Satellite imaging spectroscopy for mapping the spatial distribution of crop residues

In a study published in European Journal of Remote SensingIn this study, the researchers proposed a two-step classification method for mapping non-photosynthetic plants or crop residues using spectroscopy and machine learning techniques from PRISMA Space Imaging Spectroscopy.

Stady: Mapping the spatial distribution of crop residues using PRISMA satellite imaging spectroscopy. Image Credit: Hryshchyshen Serhii / Shutterstock.com

Non-photosynthetic vegetation and crop residues in agriculture

Non-photosynthetic vegetation refers to the vegetation that cannot use photosynthesis for its growth and development. It consists mainly of plant droppings, dead or dying plants, and crop residues.

The remains of dying crops and plants are essential in carbon farming and sustainable agriculture. Its importance stems from its roles in the carbon, nitrogen and water cycles and soil conservation.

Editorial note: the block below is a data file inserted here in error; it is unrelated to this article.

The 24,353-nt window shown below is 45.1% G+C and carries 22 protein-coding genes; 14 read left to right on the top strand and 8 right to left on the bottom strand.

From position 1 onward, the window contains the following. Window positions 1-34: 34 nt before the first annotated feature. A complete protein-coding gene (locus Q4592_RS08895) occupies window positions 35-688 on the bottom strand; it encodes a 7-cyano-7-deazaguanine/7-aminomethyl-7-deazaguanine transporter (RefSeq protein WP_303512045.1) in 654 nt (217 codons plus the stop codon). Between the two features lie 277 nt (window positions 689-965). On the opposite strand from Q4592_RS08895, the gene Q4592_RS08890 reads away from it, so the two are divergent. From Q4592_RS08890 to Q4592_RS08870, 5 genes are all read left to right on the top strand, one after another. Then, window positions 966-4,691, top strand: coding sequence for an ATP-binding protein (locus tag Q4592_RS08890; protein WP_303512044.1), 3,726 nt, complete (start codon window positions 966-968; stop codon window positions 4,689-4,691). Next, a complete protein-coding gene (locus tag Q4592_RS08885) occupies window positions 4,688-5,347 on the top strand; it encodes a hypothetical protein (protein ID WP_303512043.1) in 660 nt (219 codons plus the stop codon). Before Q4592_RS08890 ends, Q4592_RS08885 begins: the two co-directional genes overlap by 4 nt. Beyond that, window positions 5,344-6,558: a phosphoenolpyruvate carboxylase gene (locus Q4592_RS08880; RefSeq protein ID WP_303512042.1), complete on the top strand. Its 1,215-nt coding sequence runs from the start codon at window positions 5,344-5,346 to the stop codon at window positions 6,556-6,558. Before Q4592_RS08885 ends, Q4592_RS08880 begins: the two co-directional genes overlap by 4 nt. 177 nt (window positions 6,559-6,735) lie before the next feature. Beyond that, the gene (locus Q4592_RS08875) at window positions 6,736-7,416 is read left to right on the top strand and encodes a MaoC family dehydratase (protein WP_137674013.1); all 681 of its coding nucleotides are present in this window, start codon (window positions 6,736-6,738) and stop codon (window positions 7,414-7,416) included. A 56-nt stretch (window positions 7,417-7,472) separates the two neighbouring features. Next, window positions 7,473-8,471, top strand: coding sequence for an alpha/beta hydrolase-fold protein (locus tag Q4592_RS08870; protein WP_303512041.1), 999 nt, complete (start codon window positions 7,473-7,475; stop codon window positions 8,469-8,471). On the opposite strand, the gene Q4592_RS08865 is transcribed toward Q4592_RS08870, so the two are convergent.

The presence of crop residue in the fields protects the soil from erosion, regulates temperatures and moisture levels, enhances soil organic carbon, reduces soil compaction caused by agricultural machinery, and improves soil structure.

The relative abundance of crop residues indicates agricultural management practices as they are related to crop rotation, tillage and harvesting techniques.

Ultra-spectrum remote sensing of non-photosynthetic crop or plant residues

Aerial and satellite remote sensing systems can identify and evaluate NPV faster, accurately, and objectively than traditional field operator-based reports. By determining the availability and quantity of NPV, remote sensing can help monitor and control the implementation and effectiveness of agricultural conservation policies.

Many remote sensing technologies for non-photosynthetic plants in agricultural environments rely on spectral differences between crop residues, bare soil, and green vegetation to perform class detection.

In particular, they use multispectral broadband data to estimate spectral indices for NPV mapping.

PRISMA mission